Home / Columns / This Week in Milwaukee / Jun. 26 - Jul. 2

Jun. 26 - Jul. 2

This Week in Milwaukee

Jun. 25, 2008
Google plus Linkedin Pinterest

Thursday, June 26
Gnarls Barkley @ Briggs & Stratton Big Backyard, Summerfest, 11 p.m.
Summerfest schedules tend to repeat themselves, with the same bands invited back year after year, regardless of how far they descend down the C-list (case in point, Plain White T’s are returning this year, well after their 15 minutes have expired). That makes fresh meat at Summerfest all the more exciting, though, and Gnarls Barkley is this year’s prime rib, a relevant, widely popular band that normally plays much bigger gigs than the Big Gig.

The group’s second collection of manic, churchy soul-pop, The Odd Couple, might not harbor any singles on the magnitude of their 2006 tsunami “Crazy,” but from start to finish it’s every bit as strong as its hit predecessor.

Stevie Wonder @ Marcus Amphitheater, 7 p.m.
Even during his ’70s prime, Stevie Wonder was never much of a road-warrior, and these days, with his stardom well cemented, the perennially smiling soul singer prefers to do quick television appearances instead of laborious tour dates. This year, however, the happy one mercifully made space in his selective schedule for an ultra-rare Milwaukee appearance, so catch him now, because he likely won’t be back for a very long time.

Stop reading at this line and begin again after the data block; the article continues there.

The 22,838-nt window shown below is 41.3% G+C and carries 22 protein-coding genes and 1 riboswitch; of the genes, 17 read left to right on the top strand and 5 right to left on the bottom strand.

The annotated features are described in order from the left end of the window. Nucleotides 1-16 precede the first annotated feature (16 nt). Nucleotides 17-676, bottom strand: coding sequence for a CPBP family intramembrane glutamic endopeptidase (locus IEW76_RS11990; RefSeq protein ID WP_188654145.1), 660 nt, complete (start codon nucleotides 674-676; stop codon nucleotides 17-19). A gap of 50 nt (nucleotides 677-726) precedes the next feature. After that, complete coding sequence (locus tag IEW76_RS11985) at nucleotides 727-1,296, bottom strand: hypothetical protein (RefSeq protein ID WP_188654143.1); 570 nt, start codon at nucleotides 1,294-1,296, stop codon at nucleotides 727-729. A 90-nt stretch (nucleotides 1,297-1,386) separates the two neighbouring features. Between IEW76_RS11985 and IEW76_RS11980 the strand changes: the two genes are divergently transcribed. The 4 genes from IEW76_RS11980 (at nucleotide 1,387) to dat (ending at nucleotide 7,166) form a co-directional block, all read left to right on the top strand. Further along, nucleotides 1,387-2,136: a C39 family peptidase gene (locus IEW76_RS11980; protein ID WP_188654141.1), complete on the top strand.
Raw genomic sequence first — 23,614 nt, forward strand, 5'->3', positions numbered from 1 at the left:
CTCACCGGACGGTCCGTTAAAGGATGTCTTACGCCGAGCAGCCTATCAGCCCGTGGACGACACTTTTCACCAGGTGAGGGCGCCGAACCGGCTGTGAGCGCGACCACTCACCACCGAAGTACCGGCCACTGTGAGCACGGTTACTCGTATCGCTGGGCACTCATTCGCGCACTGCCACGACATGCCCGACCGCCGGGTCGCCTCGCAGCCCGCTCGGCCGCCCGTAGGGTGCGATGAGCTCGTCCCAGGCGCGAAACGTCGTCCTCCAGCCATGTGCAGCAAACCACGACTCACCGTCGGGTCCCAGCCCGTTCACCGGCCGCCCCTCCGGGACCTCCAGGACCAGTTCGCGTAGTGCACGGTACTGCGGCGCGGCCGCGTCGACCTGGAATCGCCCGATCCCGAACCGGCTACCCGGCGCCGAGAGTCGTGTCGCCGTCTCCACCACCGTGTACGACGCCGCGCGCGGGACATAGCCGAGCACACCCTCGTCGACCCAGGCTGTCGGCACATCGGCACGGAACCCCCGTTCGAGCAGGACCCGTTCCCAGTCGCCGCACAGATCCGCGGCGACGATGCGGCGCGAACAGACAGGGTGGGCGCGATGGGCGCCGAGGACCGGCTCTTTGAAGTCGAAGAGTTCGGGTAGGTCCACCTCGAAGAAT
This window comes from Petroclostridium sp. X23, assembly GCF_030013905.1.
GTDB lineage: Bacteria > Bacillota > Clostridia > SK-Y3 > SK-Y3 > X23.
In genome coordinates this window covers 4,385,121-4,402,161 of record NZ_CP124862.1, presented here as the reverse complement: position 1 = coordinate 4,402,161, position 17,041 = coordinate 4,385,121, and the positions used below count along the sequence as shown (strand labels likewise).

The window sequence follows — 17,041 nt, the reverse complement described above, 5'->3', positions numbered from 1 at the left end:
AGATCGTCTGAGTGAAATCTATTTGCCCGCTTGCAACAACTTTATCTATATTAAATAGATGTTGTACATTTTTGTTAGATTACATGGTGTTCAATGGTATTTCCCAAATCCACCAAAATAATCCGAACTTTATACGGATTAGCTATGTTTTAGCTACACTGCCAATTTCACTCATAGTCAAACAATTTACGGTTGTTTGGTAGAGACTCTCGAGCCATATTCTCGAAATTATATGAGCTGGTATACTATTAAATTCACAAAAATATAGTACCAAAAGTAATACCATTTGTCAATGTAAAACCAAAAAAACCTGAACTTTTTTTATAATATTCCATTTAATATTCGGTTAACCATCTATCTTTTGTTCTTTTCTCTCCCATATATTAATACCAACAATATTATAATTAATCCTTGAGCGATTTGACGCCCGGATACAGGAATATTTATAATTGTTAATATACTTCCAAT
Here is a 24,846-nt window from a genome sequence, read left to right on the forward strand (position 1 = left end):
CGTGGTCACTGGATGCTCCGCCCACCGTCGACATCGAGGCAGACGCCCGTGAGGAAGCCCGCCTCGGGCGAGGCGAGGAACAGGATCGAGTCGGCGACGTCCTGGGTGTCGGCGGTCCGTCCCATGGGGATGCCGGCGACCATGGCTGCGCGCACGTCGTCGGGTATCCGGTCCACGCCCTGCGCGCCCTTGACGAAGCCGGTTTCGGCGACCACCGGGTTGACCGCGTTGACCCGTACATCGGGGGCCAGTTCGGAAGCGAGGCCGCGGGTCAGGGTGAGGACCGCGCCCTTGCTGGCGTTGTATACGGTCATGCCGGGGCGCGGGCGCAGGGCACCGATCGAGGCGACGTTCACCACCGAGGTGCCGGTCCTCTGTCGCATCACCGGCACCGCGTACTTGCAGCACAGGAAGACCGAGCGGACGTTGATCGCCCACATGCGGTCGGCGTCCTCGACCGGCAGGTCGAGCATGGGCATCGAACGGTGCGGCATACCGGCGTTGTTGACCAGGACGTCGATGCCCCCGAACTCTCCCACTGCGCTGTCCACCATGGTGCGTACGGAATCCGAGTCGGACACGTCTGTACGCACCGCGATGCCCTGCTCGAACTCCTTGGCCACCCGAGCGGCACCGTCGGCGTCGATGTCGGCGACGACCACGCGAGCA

Friday, June 27
John Hiatt @ The Pabst Theater, 8 p.m.
In the early ‘80s, Hiatt’s songwriting prowess earned him the title “the American Elvis Costello.” Unlike Costello, however, Hiatt had trouble writing hits—at least for himself. Three Dog Night and Bonnie Raitt performed his songs to great success, but Hiatt never became the star critics predicted. No matter. In roots-rock circles, he’s a hero. The prematurely haggard Hiatt released his 18th album, Same Old Man, in May.

Flobots @ U.S. Cellular Connection Stage, Summerfest, 10 p.m.
They can ride a bike with no handlebars, no handlebars…

Saturday, June 28
Old 97’s @ Zippo Rock Stage, Summerfest, 8 p.m,
They’re best known as an alt-country band, but Old 97’s cover more territory than that restrictive label suggests. Their newest album, this May’s Blame It On Gravity, is their flashiest yet, a pointed set of bombastic rock and sly pop that keeps its eyes locked on the pop charts. The album’s sizzling, Latin-spiced “Dance With Me,” for instance, bears more than a little resemblance to a certain smooth Rob Thomas/Carlos Santana collaboration.


Brief Candles @ Cascio Interstate Music Groove Garage, Summerfest, 4:15 p.m.
As Summerfest has grown, top-tier local acts have increasingly been shut out of the schedule by midlevel touring acts. Thankfully, this year the Cascio Groove Garage has picked up much of the slack, giving a home to some of Milwaukee’s finest bands. Yeah, we at the Shepherd Express are a little biased because we’re sponsoring the stage, but we stand by our recommendation—the lineup is genuinely great. For instance, Milwaukee’s Brief Candles could be the best band you see at 4 in the afternoon at Summerfest this year. They play sweeping, sugarcoated shoegaze with lovely, Cocteau Twins melodies and a disarmingly agreeable jangle.

Sunday, June 29
Plexi 3 w/ The Coathangers Frank’s Power Plant, 9 p.m.